From one reformed caffeine addict to another: when it comes to making the switch from coffee to tea, you’re in the right place!
It’s one of the most common questions that the loose leaf experts in our stores receive:
“I’m looking for an alternative to coffee. What would you suggest?”
While our go-to recommendation is breakfast tea or Assam Dimakusi, The Tea Centre prefers to curate our loose leaf suggestions around your ‘why’. Why are you looking to switch from coffee to tea? Moreover, what is it about coffee that made you crave it in the first place?
To help you on your journey, we’ve compiled the most common coffee cravings and the healthy tea alternatives below!
Craving the ‘buzz’: Yorkshire Blend & Yerba Maté
It’s the craving as age-old as the coffee bean itself. When it comes to energy, caffeine is king. But with the buzz comes the crash, especially for those sippers prone to caffeine sensitivity. Cue the headaches, the shakes, the anxiety, or the dreaded afternoon slump!
However—unless your health practitioner says otherwise—we wouldn’t recommend a cold turkey approach. More often than not, the problem is not that coffee contains caffeine, but that it contains too much.
Therefore, for those who want the buzz without the bust, we suggest weaning off coffee with help from a smooth tea like Yorkshire Blend. When it comes to how much caffeine is in tea, a gentle Ceylon like Yorkshire (60mg) contains approximately one third of the caffeine you’d expect to find in a Long Black (120mgs).
Moreover, what tea lacks in caffeine, it makes up for in its abundance of catechins, theaflavins, polyphenols, and the amino acid theanine. These antioxidants support your holistic health while theanine is thought to increase alertness. Together with the smaller dose of caffeine, Yorkshire is a blend that keeps you energised for longer.
As for those who love to live adventurously? Be sure to try Yerba maté! Brazilians and Argentinians tend to prefer this South American brew over coffee because it’s equally energising. It also doesn’t make you crash like coffee due to the prevalence of theobromine. Unlike caffeine, which can block receptors in the brain, theobromine relaxes the muscles, allowing nutrients (read: energy) to flow more easily through the body. This also means fewer post-caffeine headaches!
Craving the flavour: Tiramisu & East Frisian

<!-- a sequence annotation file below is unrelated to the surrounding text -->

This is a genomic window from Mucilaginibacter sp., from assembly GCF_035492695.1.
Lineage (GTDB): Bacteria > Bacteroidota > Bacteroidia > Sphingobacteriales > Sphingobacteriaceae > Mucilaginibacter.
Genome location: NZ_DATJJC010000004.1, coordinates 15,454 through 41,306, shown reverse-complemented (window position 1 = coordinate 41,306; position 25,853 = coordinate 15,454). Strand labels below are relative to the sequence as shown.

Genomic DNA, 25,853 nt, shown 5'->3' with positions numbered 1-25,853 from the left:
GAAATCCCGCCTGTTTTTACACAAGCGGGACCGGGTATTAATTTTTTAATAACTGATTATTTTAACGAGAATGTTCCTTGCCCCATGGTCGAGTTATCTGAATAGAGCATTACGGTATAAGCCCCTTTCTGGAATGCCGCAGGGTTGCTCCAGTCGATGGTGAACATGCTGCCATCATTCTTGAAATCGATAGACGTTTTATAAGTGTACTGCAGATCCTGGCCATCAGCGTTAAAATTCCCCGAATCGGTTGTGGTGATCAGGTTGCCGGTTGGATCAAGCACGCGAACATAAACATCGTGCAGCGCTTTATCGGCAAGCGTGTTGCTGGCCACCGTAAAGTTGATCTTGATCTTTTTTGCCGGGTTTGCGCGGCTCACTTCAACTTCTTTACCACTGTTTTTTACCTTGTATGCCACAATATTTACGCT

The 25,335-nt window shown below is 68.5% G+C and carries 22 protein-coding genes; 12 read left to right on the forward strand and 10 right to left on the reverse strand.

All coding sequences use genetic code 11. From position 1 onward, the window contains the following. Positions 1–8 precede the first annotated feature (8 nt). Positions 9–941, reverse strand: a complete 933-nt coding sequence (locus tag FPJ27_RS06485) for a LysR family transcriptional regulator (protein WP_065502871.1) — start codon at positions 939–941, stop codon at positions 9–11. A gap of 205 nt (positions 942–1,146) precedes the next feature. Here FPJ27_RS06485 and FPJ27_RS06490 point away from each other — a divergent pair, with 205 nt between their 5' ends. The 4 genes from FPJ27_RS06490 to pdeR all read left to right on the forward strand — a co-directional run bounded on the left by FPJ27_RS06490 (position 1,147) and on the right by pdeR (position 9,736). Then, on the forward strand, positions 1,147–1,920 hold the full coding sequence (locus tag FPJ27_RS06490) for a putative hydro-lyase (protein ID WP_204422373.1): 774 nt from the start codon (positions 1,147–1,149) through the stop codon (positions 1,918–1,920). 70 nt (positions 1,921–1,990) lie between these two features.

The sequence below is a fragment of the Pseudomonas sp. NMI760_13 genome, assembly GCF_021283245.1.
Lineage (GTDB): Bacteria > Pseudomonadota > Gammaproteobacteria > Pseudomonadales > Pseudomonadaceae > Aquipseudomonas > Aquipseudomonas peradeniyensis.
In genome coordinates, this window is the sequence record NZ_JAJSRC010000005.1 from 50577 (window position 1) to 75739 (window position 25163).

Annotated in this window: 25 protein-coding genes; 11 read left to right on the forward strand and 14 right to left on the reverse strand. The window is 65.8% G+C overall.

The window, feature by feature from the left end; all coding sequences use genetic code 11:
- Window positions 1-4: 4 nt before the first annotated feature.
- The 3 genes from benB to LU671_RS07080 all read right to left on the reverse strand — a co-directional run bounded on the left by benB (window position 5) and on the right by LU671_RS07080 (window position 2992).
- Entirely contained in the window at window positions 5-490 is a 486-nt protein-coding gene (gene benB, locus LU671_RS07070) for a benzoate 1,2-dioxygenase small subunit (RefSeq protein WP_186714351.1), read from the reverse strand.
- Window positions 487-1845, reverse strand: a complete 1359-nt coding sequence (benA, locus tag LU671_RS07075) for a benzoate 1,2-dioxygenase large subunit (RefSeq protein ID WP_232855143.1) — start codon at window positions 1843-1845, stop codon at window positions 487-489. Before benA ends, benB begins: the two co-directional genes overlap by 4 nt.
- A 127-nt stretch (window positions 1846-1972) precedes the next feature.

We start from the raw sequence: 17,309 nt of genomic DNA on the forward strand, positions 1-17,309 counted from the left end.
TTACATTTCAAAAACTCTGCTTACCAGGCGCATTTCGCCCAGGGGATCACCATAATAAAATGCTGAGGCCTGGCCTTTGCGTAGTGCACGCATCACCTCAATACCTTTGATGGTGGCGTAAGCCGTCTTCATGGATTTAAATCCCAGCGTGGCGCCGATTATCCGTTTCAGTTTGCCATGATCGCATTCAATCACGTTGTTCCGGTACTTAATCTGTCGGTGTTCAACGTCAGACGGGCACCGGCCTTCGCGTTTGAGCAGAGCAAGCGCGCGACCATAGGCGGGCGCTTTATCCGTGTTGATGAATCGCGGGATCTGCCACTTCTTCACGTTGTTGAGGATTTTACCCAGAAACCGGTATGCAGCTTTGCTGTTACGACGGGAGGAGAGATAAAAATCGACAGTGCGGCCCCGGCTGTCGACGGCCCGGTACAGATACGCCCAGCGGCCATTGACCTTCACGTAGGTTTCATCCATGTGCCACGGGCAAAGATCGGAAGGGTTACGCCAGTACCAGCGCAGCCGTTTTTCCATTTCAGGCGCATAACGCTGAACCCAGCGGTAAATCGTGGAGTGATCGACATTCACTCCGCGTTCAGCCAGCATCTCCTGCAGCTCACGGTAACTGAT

We tend to find that many reformed coffee drinkers gravitate towards broken Assam teas like Rani and Dimakusi as well as East Frisian. This may be because their broken leaves are what allow these black teas to impart bolder flavour upon infusion. The resulting brews are deliciously robust and tannin-forward, a combination that’s elevated when adding milk (a bonus for latte lovers).
We also want to spotlight the dark horse of coffee dupes; our highly fragrant Tiramisu tea. While our intention with this tea was to recreate the beloved Italian dessert in a cup, an added bonus was that sippers love the coffee aftertaste! Given this black tea blend sports theobromine (from the chocolate drops and cacao), Tiramisu curbs the cravings for coffee in more ways than one.
Craving the ritual: matcha & pu-erh
This is a craving that’s often under-appreciated and all too prevalent in our fast-paced community. Sometimes, we find ourselves craving coffee not for what it is, but for what it represents…a break.
Especially in Australia where coffee culture is omnipresent, there is a unique excitement that comes with walking to your local, turning on the espresso machine or having a barista remember your order.
Luckily, you can create your own rituals and break up the day with tea as well! After all, we have ‘tea time’, ‘morning tea’, and ‘afternoon tea’ for a reason. For example, teas like Japanese matcha and pu-erh tuo cha sport traditional brewing methods that are as meditative and enjoyable as brewing a cup of coffee.
For a detailed summary of both methods (including the Japanese tea ceremony) be sure to explore our comprehensive online brewing guide.
Moreover, while matcha tastes very different to coffee, it does also hit the ‘buzz’ and satiety factors. Specifically, matcha is a shaded green tea whose unique crop-growing conditions imbue the leaves with some of the highest levels of L-theanine and EGCG found in any tea. Such bioactive compounds not only improve how the body expends energy from caffeine but carry anti-inflammatory properties too.
Craving the calm: Decaf Assam FBOP & Relaxation
It may seem counterintuitive given caffeine is a stimulant, but some people enjoy coffee for how relaxed brewing and drinking it can be, to the point where it’s not unheard of to see people sip in the late afternoon and before bed!
However, countless studies have shown that caffeine before bedtime is not the best idea. Drinking coffee late in the day can cause sleep deprivation (impacting your adenosine receptors), irritability, and cognitive performance over the long run.
Therefore, if making a cuppa before bed is important to your routine, we definitely recommend switching out coffee for either Relaxation herbal tea or Decaf Assam FBOP. The latter decaf (new to our range!) is particularly good for those who also prioritise coffee-like taste along with relaxation.
Our relaxation tea carries familiar herbs like chamomile, peppermint and lemon balm; all of which carry calming properties and sedative effects. As for our Decaf Assam, it’s a broken grade and decaffeinated via the carbon dioxide method. This makes it an Assam that’s only stripped of its caffeine content; not its flavour.